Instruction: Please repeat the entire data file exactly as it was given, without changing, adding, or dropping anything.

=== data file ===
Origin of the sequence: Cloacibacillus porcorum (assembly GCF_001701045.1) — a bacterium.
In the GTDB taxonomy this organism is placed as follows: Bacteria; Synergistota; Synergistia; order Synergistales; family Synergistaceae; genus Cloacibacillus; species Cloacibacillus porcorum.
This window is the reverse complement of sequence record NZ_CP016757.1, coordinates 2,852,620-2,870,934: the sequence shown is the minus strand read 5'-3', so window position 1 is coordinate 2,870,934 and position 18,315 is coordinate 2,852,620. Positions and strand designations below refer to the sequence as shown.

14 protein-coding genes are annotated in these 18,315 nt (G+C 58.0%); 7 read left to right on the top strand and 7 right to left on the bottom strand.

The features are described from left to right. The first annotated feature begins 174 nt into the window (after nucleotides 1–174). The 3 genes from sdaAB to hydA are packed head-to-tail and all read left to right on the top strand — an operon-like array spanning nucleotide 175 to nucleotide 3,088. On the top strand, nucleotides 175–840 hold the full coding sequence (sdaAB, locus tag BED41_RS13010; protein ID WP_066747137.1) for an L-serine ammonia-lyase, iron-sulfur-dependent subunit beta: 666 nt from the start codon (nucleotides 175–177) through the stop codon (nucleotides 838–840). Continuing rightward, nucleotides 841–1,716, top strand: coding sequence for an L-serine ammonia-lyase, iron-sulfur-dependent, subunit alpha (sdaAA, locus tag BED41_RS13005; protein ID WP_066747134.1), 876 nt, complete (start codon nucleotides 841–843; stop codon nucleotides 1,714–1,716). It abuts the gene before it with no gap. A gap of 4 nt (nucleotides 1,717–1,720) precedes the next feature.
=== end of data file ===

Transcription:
Origin of the sequence: Cloacibacillus porcorum (assembly GCF_001701045.1) — a bacterium.
In the GTDB taxonomy this organism is placed as follows: Bacteria; Synergistota; Synergistia; order Synergistales; family Synergistaceae; genus Cloacibacillus; species Cloacibacillus porcorum.
This window is the reverse complement of sequence record NZ_CP016757.1, coordinates 2,852,620-2,870,934: the sequence shown is the minus strand read 5'-3', so window position 1 is coordinate 2,870,934 and position 18,315 is coordinate 2,852,620. Positions and strand designations below refer to the sequence as shown.

14 protein-coding genes are annotated in these 18,315 nt (G+C 58.0%); 7 read left to right on the top strand and 7 right to left on the bottom strand.

The features are described from left to right. The first annotated feature begins 174 nt into the window (after nucleotides 1–174). The 3 genes from sdaAB to hydA are packed head-to-tail and all read left to right on the top strand — an operon-like array spanning nucleotide 175 to nucleotide 3,088. On the top strand, nucleotides 175–840 hold the full coding sequence (sdaAB, locus tag BED41_RS13010; protein ID WP_066747137.1) for an L-serine ammonia-lyase, iron-sulfur-dependent subunit beta: 666 nt from the start codon (nucleotides 175–177) through the stop codon (nucleotides 838–840). Continuing rightward, nucleotides 841–1,716, top strand: coding sequence for an L-serine ammonia-lyase, iron-sulfur-dependent, subunit alpha (sdaAA, locus tag BED41_RS13005; protein ID WP_066747134.1), 876 nt, complete (start codon nucleotides 841–843; stop codon nucleotides 1,714–1,716). It abuts the gene before it with no gap. A gap of 4 nt (nucleotides 1,717–1,720) precedes the next feature.